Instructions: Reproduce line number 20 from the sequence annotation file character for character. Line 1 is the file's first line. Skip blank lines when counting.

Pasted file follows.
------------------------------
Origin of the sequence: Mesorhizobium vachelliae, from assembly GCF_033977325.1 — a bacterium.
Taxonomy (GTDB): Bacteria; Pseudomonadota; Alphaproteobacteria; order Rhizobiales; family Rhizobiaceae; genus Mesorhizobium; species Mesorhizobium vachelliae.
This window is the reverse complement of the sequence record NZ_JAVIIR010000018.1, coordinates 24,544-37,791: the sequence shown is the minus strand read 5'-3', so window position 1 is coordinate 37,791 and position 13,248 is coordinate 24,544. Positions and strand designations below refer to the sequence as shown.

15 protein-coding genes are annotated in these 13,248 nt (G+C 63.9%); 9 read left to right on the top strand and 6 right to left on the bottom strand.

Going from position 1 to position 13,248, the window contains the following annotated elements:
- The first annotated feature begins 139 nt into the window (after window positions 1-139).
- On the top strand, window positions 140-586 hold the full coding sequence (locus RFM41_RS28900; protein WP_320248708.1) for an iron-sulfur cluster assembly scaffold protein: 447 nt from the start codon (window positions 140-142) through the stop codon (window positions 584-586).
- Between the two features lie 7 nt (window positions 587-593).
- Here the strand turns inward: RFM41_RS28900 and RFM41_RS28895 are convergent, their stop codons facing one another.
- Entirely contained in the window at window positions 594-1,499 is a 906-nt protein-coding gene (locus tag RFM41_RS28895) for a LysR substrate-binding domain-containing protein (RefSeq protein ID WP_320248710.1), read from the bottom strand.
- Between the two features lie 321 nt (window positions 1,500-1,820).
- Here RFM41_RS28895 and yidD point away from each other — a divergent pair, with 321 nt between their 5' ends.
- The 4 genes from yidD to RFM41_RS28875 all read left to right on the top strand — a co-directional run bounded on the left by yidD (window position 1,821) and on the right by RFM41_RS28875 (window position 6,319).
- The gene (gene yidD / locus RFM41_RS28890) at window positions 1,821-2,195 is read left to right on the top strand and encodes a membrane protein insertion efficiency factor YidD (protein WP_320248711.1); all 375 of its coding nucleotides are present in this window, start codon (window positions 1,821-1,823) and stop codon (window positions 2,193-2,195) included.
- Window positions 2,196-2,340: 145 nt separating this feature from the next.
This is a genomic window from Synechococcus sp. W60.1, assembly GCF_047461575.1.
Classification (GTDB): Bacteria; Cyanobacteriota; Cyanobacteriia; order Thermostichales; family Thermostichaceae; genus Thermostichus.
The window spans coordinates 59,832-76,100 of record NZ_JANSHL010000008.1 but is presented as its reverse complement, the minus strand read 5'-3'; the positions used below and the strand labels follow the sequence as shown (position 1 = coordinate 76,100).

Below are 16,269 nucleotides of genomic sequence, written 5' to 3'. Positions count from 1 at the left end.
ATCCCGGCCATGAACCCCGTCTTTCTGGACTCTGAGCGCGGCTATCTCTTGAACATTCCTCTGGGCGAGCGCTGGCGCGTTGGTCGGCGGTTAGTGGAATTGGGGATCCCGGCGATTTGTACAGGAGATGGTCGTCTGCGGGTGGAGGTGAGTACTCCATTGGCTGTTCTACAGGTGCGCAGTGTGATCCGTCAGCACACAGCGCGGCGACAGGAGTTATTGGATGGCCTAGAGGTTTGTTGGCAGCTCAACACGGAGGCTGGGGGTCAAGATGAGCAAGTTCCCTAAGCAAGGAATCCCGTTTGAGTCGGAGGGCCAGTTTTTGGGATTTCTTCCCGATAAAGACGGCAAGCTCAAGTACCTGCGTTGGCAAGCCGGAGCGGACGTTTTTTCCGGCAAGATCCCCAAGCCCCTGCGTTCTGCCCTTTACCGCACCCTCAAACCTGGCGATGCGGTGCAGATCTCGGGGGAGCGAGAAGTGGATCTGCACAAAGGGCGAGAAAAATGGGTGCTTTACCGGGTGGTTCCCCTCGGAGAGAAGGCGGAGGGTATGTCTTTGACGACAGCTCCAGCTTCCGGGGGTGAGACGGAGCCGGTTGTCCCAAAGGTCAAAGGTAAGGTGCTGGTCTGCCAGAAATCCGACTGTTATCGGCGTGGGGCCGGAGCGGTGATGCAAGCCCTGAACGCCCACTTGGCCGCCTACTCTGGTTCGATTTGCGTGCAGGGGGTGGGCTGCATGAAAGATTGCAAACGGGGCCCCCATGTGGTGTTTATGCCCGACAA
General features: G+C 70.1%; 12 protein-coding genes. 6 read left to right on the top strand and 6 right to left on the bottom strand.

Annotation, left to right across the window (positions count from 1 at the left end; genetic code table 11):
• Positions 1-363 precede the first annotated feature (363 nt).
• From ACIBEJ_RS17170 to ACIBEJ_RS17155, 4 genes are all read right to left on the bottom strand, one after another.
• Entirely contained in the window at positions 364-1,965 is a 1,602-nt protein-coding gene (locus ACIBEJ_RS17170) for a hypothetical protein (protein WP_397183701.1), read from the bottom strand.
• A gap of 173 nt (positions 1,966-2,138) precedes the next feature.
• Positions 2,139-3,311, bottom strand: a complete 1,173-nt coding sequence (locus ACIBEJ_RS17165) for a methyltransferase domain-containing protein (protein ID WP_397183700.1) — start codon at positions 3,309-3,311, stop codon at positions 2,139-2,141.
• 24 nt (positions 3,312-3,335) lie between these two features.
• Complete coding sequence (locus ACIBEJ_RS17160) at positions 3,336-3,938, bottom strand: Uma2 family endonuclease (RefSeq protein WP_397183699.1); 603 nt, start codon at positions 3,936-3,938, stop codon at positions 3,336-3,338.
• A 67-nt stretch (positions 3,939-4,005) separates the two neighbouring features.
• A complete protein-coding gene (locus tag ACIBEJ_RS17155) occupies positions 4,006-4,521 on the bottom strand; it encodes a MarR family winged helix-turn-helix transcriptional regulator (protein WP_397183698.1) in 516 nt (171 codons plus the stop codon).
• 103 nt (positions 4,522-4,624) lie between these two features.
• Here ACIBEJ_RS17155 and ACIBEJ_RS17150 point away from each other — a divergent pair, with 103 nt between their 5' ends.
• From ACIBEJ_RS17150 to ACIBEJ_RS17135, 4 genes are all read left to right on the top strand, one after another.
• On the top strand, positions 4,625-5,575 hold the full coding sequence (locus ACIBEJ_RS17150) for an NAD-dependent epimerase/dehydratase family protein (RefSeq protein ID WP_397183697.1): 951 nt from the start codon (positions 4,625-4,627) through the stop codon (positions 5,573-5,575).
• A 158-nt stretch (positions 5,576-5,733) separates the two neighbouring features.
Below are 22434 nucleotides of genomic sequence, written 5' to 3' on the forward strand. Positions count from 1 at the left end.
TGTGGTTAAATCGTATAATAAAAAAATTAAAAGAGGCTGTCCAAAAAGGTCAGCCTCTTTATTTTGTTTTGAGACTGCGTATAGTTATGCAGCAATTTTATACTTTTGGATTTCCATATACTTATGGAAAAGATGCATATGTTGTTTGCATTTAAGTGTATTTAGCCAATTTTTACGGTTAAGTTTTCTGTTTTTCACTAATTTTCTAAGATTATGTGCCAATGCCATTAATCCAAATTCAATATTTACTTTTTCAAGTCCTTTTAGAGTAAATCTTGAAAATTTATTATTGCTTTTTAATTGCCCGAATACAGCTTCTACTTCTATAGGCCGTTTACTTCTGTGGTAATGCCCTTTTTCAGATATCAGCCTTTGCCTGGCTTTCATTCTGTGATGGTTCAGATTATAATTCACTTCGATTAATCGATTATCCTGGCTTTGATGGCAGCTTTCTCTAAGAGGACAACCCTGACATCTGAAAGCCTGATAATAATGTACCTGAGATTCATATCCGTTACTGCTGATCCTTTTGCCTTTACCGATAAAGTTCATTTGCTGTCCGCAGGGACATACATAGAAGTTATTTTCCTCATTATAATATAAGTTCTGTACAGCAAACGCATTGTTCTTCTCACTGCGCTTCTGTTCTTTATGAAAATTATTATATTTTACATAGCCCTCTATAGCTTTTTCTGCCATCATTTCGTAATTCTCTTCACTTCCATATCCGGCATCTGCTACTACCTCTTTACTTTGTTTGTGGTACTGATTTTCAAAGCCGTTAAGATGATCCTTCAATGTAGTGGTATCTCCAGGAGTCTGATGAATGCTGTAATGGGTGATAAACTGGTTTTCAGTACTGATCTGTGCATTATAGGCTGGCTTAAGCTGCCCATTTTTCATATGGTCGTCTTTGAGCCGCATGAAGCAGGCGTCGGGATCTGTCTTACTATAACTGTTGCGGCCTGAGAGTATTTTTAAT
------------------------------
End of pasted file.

ATCCCGGCCATGAACCCCGTCTTTCTGGACTCTGAGCGCGGCTATCTCTTGAACATTCCTCTGGGCGAGCGCTGGCGCGTTGGTCGGCGGTTAGTGGAATTGGGGATCCCGGCGATTTGTACAGGAGATGGTCGTCTGCGGGTGGAGGTGAGTACTCCATTGGCTGTTCTACAGGTGCGCAGTGTGATCCGTCAGCACACAGCGCGGCGACAGGAGTTATTGGATGGCCTAGAGGTTTGTTGGCAGCTCAACACGGAGGCTGGGGGTCAAGATGAGCAAGTTCCCTAAGCAAGGAATCCCGTTTGAGTCGGAGGGCCAGTTTTTGGGATTTCTTCCCGATAAAGACGGCAAGCTCAAGTACCTGCGTTGGCAAGCCGGAGCGGACGTTTTTTCCGGCAAGATCCCCAAGCCCCTGCGTTCTGCCCTTTACCGCACCCTCAAACCTGGCGATGCGGTGCAGATCTCGGGGGAGCGAGAAGTGGATCTGCACAAAGGGCGAGAAAAATGGGTGCTTTACCGGGTGGTTCCCCTCGGAGAGAAGGCGGAGGGTATGTCTTTGACGACAGCTCCAGCTTCCGGGGGTGAGACGGAGCCGGTTGTCCCAAAGGTCAAAGGTAAGGTGCTGGTCTGCCAGAAATCCGACTGTTATCGGCGTGGGGCCGGAGCGGTGATGCAAGCCCTGAACGCCCACTTGGCCGCCTACTCTGGTTCGATTTGCGTGCAGGGGGTGGGCTGCATGAAAGATTGCAAACGGGGCCCCCATGTGGTGTTTATGCCCGACAA